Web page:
A big part of many modern discussions about Alzheimer’s disease revolves around what happens inside the body and the brain as the condition progresses.
While the biology and pathology of this terminal disease can be interesting, at least from a scientific perspective, there’s a lot more that residents of Hollywood and elsewhere and their caregivers should be learning about this medical condition, including future needs as someone declines mentally and physically.
The team at Accredited Home Care is always available to discuss Alzheimer’s disease and other forms of dementia, including how Alzheimer’s disease can progress in many people. This conversation can also include what housing and caregiving options might be needed in the future for clients and their families as someone’s mental and physical needs and situations change.
Our experts are also happy to share local resources for different health needs. As a home health care agency that has been working with thousands of patients throughout Southern California for more than 40 years, we have access to a variety of therapists to help with different health needs. We also know many of the other care options that may be needed later in life.
We know that it can be a challenging time of life for clients and their families, especially since a diagnosis of Alzheimer’s disease is currently irreversible and periods of mental and physical decline are expected as it progresses. How long it takes to reach these different stages varies by each individual, but there are some different options that can slow the process down, including diet and regular exercise.
But even though it can be a scary time, it can also be a good opportunity for family members to become closer and learn more about the disease including how to live with it and what to expect.
Celebrating Alzheimer’s Month
If you’re interested in learning more, this is an ideal occasion.
September is World’s Alzheimer’s Month, an international observance and opportunity to learn more about how this devastating disease can affect so many people in so many communities, including more than 5 million Americans.
Since 2012, people worldwide have been exchanging information and sharing resources about the scope of the disease in their respective communities and types of assistance available. Alzheimer’s Disease International launched the effort to improve awareness, reduce stigmas around this and other forms of dementia and encourage more support at every level.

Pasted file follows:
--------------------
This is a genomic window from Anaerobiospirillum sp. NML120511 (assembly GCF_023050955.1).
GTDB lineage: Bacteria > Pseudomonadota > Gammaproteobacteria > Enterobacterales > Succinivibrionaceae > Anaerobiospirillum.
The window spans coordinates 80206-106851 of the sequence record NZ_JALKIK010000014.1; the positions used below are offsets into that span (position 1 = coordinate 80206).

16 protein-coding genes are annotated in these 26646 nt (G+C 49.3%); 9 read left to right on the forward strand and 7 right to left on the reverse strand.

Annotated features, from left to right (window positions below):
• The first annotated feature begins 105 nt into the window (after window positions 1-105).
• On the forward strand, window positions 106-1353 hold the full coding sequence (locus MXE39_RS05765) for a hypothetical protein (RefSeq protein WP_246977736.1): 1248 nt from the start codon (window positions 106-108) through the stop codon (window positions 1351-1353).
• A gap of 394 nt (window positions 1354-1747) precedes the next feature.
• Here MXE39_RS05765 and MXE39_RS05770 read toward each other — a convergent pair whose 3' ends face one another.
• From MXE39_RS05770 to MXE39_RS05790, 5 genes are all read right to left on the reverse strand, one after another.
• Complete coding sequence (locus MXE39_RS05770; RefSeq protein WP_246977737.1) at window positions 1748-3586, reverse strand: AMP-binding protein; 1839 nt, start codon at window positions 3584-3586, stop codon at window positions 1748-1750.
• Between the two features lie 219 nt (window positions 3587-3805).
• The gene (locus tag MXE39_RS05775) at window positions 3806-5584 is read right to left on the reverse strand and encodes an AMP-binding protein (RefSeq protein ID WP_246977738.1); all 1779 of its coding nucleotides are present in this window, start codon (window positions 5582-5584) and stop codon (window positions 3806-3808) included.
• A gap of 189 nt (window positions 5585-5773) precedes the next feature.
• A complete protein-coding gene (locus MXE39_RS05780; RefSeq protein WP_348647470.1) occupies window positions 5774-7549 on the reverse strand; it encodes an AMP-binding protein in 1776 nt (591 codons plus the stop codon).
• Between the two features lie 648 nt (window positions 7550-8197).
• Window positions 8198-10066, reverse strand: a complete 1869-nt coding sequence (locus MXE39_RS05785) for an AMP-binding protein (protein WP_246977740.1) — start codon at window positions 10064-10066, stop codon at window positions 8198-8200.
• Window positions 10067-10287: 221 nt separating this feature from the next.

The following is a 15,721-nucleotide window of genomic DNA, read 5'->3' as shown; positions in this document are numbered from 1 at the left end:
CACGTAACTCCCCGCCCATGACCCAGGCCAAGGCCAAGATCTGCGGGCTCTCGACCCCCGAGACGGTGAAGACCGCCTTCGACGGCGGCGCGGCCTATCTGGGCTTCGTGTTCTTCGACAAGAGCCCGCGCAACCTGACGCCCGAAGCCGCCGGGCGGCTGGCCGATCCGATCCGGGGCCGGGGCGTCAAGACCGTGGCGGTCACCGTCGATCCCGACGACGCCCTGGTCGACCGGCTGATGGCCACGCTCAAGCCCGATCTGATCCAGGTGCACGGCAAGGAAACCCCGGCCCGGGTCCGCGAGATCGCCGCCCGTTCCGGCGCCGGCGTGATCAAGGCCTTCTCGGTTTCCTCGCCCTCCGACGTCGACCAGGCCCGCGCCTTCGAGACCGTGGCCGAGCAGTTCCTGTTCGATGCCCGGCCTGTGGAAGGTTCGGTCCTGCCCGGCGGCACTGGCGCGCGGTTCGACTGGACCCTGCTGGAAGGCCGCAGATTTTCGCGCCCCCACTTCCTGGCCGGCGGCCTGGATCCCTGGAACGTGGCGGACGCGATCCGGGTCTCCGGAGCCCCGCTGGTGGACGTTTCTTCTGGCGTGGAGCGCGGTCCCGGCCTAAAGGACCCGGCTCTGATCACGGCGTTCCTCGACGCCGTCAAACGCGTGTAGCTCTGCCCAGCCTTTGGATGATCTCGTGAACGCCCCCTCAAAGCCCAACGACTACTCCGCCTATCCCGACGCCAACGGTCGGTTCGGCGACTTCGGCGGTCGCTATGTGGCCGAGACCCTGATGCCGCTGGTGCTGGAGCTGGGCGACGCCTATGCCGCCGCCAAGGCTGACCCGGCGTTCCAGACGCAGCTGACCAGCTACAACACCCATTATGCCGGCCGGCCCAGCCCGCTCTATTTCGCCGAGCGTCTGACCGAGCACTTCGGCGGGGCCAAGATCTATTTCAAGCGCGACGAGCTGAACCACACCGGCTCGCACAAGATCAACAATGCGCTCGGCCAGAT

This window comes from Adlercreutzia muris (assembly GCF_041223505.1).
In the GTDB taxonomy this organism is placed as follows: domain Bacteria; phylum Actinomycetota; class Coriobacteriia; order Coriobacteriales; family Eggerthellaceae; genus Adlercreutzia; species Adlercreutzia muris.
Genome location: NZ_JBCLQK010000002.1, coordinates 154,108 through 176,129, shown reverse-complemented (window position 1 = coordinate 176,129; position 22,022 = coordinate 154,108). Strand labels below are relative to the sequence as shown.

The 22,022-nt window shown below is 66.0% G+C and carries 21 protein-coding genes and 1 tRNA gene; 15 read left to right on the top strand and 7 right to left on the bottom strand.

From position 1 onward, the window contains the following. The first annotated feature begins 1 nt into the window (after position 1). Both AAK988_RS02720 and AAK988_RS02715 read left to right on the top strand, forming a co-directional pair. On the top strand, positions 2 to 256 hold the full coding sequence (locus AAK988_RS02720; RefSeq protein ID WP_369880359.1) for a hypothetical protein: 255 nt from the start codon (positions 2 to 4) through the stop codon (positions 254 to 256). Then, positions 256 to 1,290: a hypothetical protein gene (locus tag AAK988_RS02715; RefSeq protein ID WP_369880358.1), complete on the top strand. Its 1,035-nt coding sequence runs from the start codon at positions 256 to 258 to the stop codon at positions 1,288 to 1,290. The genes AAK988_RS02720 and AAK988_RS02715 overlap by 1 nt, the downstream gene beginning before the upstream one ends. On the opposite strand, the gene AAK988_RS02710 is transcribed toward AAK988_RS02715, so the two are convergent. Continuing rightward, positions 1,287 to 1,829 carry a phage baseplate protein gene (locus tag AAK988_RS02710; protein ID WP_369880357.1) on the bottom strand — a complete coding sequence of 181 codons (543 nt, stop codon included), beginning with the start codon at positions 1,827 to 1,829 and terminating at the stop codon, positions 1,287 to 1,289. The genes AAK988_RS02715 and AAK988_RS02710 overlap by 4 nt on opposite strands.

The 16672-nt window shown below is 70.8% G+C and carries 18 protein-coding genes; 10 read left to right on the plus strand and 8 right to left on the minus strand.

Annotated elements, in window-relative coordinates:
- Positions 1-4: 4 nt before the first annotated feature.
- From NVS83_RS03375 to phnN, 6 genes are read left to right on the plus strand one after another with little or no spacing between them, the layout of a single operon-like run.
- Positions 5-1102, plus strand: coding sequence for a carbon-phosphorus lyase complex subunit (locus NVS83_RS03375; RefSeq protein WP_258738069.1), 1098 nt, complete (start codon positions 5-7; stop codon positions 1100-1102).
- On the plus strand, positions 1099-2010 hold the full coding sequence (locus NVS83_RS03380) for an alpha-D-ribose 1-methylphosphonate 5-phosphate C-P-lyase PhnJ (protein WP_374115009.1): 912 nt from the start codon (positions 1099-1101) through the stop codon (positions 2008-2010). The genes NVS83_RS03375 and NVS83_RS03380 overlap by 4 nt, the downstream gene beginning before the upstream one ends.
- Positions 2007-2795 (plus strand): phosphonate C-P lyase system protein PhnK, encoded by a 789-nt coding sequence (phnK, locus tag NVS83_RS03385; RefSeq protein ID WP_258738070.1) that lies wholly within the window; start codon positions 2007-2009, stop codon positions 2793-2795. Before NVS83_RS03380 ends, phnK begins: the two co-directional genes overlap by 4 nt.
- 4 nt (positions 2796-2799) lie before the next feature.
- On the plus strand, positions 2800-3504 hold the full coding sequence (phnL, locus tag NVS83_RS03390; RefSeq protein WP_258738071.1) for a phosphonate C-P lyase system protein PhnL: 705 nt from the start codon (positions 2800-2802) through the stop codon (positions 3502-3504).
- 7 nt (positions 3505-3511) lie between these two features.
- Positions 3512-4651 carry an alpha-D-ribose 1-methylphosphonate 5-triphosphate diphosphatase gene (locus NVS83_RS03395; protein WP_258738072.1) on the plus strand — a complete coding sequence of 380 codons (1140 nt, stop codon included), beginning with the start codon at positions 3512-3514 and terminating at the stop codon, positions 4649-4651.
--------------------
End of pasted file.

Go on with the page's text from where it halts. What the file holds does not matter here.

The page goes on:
Along with having a month of information, many also come together on Sept. 21 for World Alzheimer’s Day. Though people can get involved in their local communities every day, people are encouraged and told they’re supported if they try to push for change this time of year.
The month is also a chance to learn how widespread Alzheimer’s is along with the need to do more and support others, starting with wearing purple bracelets or sharing information on social media.
Learning more about housing options
Part of the education about Alzheimer’s disease includes trying to observe what someone’s needs are now and what might be different in the future.
For instance, someone with early-stage Alzheimer’s may do fine living on their own, even if they forget some details occasionally.
However, as the disease progresses, they may no longer be safe by themselves. They might forget to turn off a burner on the stove. They may eat spoiled food or items that aren’t food at all. They may forget their medication, take a wrong dose, or forget where they are and wander away without anyone being aware of it. They also may have trouble walking or other balance problems independent of their dementias.
So family members need to be aware of these possibilities and discuss safety options, including:
- Regular check-ins. This allows someone to call or visit with them on a regular basis, even daily. This can include the same caregiver or different caregivers, such as therapists or nurses.
- Full-time care. A 24-hour caregiver may be needed as someone’s mental or physical health changes. A hired caregiver or a family member will always be present in case the client needs help in the daytime or the nighttime. This can be tiring but useful, so if you’re considering this role, make sure to look into respite care options to make sure you have a break sometimes.
- Assisted living. If a person is unable to live at home safely, the next step is to relocate to a facility that offers more advanced medical care in a safe environment. This can be stressful for the client and family members but sometimes is a decent solution for those who aren’t able to stay safely at home.
- Memory care facility. Some assisted living facilities now have added higher-security areas especially for people with Alzheimer’s disease. The staff is trained in dealing with residents who may forget details on a regular basis, who are anxious about their conditions and could even hurt themselves or others.As numbers of those with Alzheimer’s disease continue to grow, we may even see more of these types of services available.